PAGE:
What was the Night of Long Knives?
The Night of Long Knives, also known as the Röhm Putsch, was the purge of the SA leadership and other political opponents from 30 June 1934 to 2 July 1934. It was a turning point for the German government. Hitler launched the Night of Long Knives to consolidate his power.
Carried out primarily by the SS and the Gestapo, over 150 people were murdered, and hundreds more were arrested. Hitler feared that the SA and Ernst Röhm, their leader, potentially threatened his leadership. This fear was intensified by Göring and Himmler, who gave Hitler news of Röhm organizing a potential coup, which caused Hitler to eliminate the SA.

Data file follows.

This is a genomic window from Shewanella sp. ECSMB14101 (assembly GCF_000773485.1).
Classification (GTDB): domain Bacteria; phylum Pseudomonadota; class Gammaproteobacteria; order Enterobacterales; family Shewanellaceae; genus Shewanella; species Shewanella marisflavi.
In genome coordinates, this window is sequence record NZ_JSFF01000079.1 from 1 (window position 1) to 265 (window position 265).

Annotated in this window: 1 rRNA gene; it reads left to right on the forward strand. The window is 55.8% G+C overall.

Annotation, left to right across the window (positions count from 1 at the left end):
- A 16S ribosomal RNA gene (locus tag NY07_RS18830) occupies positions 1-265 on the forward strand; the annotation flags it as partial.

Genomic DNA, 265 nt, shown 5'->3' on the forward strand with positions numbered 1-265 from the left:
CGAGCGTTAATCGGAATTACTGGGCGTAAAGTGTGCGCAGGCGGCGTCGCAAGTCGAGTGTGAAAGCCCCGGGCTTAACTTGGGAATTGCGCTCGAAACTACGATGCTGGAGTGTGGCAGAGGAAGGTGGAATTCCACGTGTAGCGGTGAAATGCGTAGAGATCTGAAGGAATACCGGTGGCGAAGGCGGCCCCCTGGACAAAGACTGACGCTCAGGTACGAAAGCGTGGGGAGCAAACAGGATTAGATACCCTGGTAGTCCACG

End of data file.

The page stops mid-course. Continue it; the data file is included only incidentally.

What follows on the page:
Why was the Night of Long Knives launched by Hitler?
One reason Hitler launched the Night of Long Knives was to consolidate his power. The night of long knives would cement an agreement between the Nazi Regime and the German army (Reichswehr). This would enable Hitler to proclaim himself Führer of National Socialist Germany and claim absolute power. The SA had two million members, and it wanted to take over the much smaller army. Hitler did not want to antagonize the military because it could overthrow him, and he needed them to cooperate with his ambitious foreign policy.
During the previous regime, the Weimar Republic, the army had helped to undermine the government. Hitler was determined this would not happen to him. To gain control of the army, he eliminated the SA. The army disliked the SA because it was setting itself up as a rival. Hitler knew that eliminating the SA would help him gain the support and trust of the army. This was correct as when Paul von Hindenburg died, the military agreed to allow Hitler to become Chancellor and President.